Managing Post-Injection Eye Floaters
Recently we had a question from one of our great community members regarding post-injection floaters. Most of us who get the injections have floaters lasting anywhere from a few hours to a few weeks. Many seniors have floaters even without any injections, just as part of aging.
Eye injection floaters
Most times, I will have what looks like a single, round black sequin with a small white center. It gradually shrinks so that by the next day, it will have become just a very few small specks.
Calling the doctor
Another cause of my floaters happened about 2 years ago when I had the symptoms of posterior vitreous detachment or PVD. A flicker of flashing lights in the corner of one eye, which lasted barely a second, followed by a few fuzzy threads and cobwebs in that same area.
A call to my eye doctor suggested it was probably posterior vitreous detachment, a common occurrence in old age. About one-quarter of people have some vitreous shrinkage with floaters by their 60s; that rises to about two-thirds of 80-year-olds.
To make sure this wasn’t the beginning of a retinal detachment or tear, he called me in for a check. Some symptoms of a retinal detachment are a sudden onset of floaters, or flashes of light, or even a curtain across your vision. A detached retina is a medical emergency that requires immediate treatment to prevent permanent vision loss.1
Floaters began to settle
But back to my floaters. Those threads and squiggles from the PVD have slowly settled down to just barely noticeable in my peripheral vision when I look at the sky or my computer with a light background.
A bit of floater trivia I recently discovered: The floaters we see are not the actual bits of debris, clumps of the vitreous, or even the injected medication, but the shadows which they cast on the retina.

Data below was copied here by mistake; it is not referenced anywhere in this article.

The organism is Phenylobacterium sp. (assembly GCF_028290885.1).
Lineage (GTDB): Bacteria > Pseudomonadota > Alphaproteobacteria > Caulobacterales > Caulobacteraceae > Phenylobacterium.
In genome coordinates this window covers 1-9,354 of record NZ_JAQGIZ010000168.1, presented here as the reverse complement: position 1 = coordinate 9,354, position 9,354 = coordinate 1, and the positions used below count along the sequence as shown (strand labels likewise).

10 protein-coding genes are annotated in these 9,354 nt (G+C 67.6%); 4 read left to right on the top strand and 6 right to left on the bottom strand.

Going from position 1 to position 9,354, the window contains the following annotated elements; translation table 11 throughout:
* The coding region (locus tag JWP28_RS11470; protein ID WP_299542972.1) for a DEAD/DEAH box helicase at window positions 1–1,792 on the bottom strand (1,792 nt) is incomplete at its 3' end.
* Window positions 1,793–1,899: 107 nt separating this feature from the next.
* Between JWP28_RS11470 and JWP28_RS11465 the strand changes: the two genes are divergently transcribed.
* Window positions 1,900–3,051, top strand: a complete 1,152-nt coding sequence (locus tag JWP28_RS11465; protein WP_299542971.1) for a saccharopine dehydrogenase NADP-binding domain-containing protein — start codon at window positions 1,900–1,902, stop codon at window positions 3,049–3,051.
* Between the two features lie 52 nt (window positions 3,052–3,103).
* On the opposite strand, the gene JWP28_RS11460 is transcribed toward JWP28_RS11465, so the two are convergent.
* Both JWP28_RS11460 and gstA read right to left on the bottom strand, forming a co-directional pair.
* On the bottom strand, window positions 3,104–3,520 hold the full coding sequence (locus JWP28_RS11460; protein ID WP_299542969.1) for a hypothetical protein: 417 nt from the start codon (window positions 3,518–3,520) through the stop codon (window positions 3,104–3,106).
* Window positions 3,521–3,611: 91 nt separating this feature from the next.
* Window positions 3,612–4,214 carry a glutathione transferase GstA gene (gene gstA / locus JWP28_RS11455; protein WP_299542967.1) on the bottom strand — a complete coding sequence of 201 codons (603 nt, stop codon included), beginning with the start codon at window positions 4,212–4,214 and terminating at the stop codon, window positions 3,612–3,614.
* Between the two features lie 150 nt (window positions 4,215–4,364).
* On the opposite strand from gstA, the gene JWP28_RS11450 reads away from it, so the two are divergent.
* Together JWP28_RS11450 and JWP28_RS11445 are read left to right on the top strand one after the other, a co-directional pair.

Treatment options for post-injection floaters
Until recently, the only treatment for intrusive floaters was surgery. A vitrectomy removes the vitreous from your eye and replaces it with a sterile saline solution. But this is a procedure where the risk may outweigh the benefits and is only done in severe cases.
YAG laser vitreolysis
A newer treatment is YAG laser vitreolysis, which is still in its infancy in medical timelines. This too comes with risks that may outweigh the rewards. It also isn’t suitable for all types of floaters.
As an example, those with soft borders aren’t good candidates. Most doctors still prefer to wait until the brain will hopefully adapt to them, and we wouldn’t notice them. They do tend to settle below the field of vision.
Giving it time
I’m sorry to say there is no natural treatment available that can help make floaters dissolve, except for time. But even time isn’t perfect.
The only thing I’ve found helps after an injection is to invert the colors when reading or working on my iPad. Using white letters on a black background makes the floaters almost magically disappear.
Have you taken our 2023 In America Survey yet?